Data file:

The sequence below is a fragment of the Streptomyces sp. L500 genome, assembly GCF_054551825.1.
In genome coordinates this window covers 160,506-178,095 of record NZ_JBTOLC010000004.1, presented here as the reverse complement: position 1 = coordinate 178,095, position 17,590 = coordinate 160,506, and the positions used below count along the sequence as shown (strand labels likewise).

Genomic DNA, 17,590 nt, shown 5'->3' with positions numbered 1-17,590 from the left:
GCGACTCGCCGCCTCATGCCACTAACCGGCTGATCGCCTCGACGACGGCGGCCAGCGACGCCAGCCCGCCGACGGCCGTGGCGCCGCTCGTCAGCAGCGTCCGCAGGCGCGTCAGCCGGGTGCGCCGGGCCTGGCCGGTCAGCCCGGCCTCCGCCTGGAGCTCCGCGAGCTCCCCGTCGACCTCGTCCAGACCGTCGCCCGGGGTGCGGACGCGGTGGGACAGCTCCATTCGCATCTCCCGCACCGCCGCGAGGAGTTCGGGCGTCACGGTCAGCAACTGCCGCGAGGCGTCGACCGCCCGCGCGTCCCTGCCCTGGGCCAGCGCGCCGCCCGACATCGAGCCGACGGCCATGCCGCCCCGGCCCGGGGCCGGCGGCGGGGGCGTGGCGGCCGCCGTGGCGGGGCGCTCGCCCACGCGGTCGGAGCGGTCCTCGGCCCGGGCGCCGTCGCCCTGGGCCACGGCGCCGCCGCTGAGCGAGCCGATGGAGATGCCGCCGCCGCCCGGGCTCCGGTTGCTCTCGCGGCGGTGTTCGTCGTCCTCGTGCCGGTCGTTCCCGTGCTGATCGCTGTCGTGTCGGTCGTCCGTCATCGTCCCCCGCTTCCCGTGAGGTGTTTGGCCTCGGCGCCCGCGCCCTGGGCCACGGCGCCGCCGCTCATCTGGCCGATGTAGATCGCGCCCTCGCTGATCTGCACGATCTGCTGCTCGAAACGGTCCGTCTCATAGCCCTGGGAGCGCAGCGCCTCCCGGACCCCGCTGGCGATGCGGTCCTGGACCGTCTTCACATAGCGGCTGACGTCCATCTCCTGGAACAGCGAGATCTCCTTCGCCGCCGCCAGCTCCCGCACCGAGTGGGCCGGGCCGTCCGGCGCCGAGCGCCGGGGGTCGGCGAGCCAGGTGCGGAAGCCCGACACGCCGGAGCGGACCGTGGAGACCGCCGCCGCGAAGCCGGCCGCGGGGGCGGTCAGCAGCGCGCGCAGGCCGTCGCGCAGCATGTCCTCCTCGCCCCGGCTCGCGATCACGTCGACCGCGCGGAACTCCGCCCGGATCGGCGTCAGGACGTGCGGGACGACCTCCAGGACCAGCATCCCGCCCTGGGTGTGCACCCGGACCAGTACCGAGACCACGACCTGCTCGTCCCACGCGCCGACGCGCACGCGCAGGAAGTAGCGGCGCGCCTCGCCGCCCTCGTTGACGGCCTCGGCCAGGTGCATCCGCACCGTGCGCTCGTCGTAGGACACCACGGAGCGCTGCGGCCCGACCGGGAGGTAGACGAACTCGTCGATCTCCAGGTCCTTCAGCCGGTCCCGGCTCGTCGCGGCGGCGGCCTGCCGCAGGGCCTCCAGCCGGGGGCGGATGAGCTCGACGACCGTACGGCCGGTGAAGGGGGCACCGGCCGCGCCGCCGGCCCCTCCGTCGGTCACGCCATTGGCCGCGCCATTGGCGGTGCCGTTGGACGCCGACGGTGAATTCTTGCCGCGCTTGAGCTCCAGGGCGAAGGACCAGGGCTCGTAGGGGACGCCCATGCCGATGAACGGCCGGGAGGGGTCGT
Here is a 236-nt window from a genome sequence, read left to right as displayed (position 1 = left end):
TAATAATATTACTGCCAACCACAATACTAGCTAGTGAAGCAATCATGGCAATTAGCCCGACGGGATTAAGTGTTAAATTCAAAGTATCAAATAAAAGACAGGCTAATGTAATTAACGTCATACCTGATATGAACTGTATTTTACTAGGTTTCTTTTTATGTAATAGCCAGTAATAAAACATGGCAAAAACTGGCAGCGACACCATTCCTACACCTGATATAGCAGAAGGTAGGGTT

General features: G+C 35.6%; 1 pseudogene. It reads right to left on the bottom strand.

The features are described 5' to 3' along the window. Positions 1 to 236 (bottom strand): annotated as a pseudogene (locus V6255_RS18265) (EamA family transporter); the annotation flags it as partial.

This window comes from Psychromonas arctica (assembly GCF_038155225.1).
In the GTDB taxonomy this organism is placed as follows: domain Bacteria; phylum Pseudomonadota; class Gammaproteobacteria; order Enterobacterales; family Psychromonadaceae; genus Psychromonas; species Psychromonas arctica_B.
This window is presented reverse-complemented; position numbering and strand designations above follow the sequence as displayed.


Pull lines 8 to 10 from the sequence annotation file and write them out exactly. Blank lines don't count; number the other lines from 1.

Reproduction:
The features are described 5' to 3' along the window. Positions 1 to 236 (bottom strand): annotated as a pseudogene (locus V6255_RS18265) (EamA family transporter); the annotation flags it as partial.

This window comes from Psychromonas arctica (assembly GCF_038155225.1).
In the GTDB taxonomy this organism is placed as follows: domain Bacteria; phylum Pseudomonadota; class Gammaproteobacteria; order Enterobacterales; family Psychromonadaceae; genus Psychromonas; species Psychromonas arctica_B.